Indigenous speakers representing the Tongva/Acjachemen, Hunkpapa, Oglala, Choctaw/Lakota and Itazipcho tribes came to Occidental to present a panel about Native Americans furthering their connection with their culture while in prison Oct. 10. Panelists included Tongva/Acjachemen spiritual leader Jimi Castillo, Native American activist and attorney Chase Iron Eyes and Ret. Deputy Attorney General Randall Murphy. Tria Blu Wakpa, assistant University of California, Los Angeles (UCLA) dance professor, organized and moderated the panel.
The panel promoted the opening of “Carceral Liberation?” a UCLA-hosted art show featuring the art of indigenous people incarcerated nationwide. “Carceral Liberation” refers to the paradox of Native American people broadening their cultural connection while also being confined. While imprisonment is associated with confinement, the panelists explained how Native curricula and support is offered to many prisoners who otherwise would not have much opportunity to connect with their history and heritage.
Blu Wakpa, who curated the art show, kicked off the panel by explaining how two of her friends who helped organize the art event are currently behind bars. Blu Wakpa added that one of her friends, George Blue Bird, has been in prison for 36 years, while a white man who committed a comparable crime in the same county only received 12 years, according to Blue Bird.
According to Blu Wakpa, right before the panel, Blue Bird explained to her that even if he does not receive justice within his lifetime, he will at least feel content from the fact that his story and artwork made a tangible impact. Blu Wakpa went on to explain the necessity of understanding the context around the disproportionality of Native American incarceration.
“We cannot begin to understand Native imprisonment without considering the damage that U.S. colonization has caused, and continues to cause, through denying Native nations sovereignty,” Blu Wakpa said. “Damage is also perpetuated through the forced removal of Native people from their lands, relocation, assimilation, boarding schools and detention centers.”
Castiello spoke about his work as a spiritual advisor in multiple California prisons including San Quentin, Donovan, Chowchilla and Holcomb. According to Castiello, in his 26 years of working at the prisons, the sacred spaces where he practiced his spirituality remained the one space inmates occupied where blood was never spilled.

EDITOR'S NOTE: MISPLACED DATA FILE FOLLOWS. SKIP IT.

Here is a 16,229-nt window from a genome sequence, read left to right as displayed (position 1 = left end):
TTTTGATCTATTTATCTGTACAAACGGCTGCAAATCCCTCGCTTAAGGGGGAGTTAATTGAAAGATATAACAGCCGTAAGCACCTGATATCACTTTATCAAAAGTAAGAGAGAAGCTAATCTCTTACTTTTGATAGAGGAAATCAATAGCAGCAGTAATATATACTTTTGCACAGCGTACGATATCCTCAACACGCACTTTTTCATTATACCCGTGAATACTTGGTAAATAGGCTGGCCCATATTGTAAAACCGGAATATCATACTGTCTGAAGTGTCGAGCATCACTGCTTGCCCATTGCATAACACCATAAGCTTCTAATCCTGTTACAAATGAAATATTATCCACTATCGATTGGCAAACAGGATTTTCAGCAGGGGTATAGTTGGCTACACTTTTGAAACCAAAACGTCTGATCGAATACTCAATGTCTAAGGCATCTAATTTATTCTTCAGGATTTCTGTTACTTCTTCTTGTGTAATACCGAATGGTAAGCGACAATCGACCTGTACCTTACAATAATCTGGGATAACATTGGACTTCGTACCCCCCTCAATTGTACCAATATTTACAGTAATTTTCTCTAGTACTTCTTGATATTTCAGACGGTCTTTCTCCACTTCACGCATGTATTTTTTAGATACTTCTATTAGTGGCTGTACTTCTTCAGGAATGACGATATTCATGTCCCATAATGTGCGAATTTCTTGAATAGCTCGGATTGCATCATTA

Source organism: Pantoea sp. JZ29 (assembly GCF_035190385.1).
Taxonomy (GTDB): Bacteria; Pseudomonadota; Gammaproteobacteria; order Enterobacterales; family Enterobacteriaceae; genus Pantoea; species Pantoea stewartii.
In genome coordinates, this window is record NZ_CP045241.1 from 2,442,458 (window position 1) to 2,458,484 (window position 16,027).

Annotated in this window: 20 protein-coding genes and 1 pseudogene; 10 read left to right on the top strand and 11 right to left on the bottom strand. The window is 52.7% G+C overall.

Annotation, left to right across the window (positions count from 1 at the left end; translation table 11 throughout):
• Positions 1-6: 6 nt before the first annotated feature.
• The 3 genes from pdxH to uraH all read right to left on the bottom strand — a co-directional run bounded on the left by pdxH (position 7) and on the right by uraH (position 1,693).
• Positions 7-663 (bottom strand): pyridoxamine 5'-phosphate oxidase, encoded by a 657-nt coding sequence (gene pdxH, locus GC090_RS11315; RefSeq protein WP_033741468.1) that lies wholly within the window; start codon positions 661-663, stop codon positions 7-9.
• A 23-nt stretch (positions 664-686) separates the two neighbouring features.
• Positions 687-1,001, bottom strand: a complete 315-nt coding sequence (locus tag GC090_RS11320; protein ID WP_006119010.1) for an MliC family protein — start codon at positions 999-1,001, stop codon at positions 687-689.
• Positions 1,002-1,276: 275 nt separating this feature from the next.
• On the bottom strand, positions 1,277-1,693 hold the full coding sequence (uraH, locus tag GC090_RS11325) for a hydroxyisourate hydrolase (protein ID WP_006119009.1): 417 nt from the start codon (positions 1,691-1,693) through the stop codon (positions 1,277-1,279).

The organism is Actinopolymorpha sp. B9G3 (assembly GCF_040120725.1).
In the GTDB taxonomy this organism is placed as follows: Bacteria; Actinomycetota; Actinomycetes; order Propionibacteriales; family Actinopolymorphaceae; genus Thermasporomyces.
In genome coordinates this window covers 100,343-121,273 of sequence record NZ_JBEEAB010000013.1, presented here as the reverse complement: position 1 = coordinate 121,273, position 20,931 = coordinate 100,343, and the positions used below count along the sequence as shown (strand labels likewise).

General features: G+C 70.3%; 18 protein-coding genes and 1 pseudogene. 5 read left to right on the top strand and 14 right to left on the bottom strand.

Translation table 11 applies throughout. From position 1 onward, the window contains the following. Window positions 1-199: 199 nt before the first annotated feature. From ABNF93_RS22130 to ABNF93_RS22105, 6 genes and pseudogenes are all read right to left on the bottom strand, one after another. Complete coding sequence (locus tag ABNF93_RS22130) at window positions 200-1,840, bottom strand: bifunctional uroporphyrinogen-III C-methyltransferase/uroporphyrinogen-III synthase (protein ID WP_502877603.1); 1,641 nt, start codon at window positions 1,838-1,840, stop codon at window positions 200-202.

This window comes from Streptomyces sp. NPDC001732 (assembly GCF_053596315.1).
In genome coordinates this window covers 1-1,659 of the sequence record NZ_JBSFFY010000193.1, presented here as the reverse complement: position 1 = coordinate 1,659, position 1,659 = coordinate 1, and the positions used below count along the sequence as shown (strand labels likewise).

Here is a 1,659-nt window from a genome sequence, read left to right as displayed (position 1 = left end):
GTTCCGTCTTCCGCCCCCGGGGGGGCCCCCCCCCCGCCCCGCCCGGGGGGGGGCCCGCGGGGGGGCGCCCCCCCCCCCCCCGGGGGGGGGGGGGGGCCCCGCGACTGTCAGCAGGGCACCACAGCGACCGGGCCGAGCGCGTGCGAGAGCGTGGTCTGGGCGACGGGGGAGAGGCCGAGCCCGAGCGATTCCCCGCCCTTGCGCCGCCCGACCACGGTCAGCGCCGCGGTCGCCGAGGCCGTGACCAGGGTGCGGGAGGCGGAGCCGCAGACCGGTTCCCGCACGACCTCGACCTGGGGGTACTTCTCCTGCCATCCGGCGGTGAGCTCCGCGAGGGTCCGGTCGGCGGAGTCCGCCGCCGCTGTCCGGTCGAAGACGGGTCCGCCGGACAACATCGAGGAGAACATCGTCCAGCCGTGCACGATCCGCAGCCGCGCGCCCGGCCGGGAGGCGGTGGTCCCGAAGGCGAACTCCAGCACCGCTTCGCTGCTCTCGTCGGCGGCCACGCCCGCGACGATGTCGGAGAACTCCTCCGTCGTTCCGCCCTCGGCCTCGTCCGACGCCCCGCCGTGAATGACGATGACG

“So I want to say that behind those tattoos, and hard looks and bald heads and everything is a real live human being with warm blood flowing through their veins,” Castiello said. “Just starving for affection.”
Blu Wakpa also made the point that the overrepresentation of indigenous people within U.S. prisons is no coincidence.
“Understanding the structural inequities that lead to indigenous incarceration reveals that many so-called perpetrators are also victims of an unjust system,” Blu Wakpa said.
Murphy shared a bit about his background and explained how before going to law school he became a furlough supervisor for Native Americans in a Nebraska prison. As a furlough supervisor, he could take prisoners for indigenous culture-related trips outside the jail.
“Before they had gotten to prison, many of them had very tangential interactions with Native American spiritual and traditional belief systems. But once they got to prison and were exposed to different ceremonies, they became more involved with traditional practices,” Murphy said.
Murphy said the reconnection and exposure for the inmates to their Native roots was incredibly healing for them.
According to Blu Wakpa, misrepresentation and exclusion of Native culture and history within classrooms continues to be inflicted on the Native community with profoundly negative impacts. Blu Wakpa stated that the city of LA took a step in the right direction by celebrating the first Indigenous Peoples’ Day last year instead of the federally recognized holiday, Columbus Day.
“Peltier’s painting celebrates the endurance, longevity and futurity of Native people’s practices and lands,” Blu Wakpa said.
In the foreground, a contemporary indigenous girl wears a T-shirt with the words “Pow-wow girl, Native pride.”
“Carceral Liberation?” runs until Nov. 2 at 131 N. Avenue 50, Los Angeles, CA.
10/28/19: Edited to correct Tria Blu Wakpa’s name and role in the panel.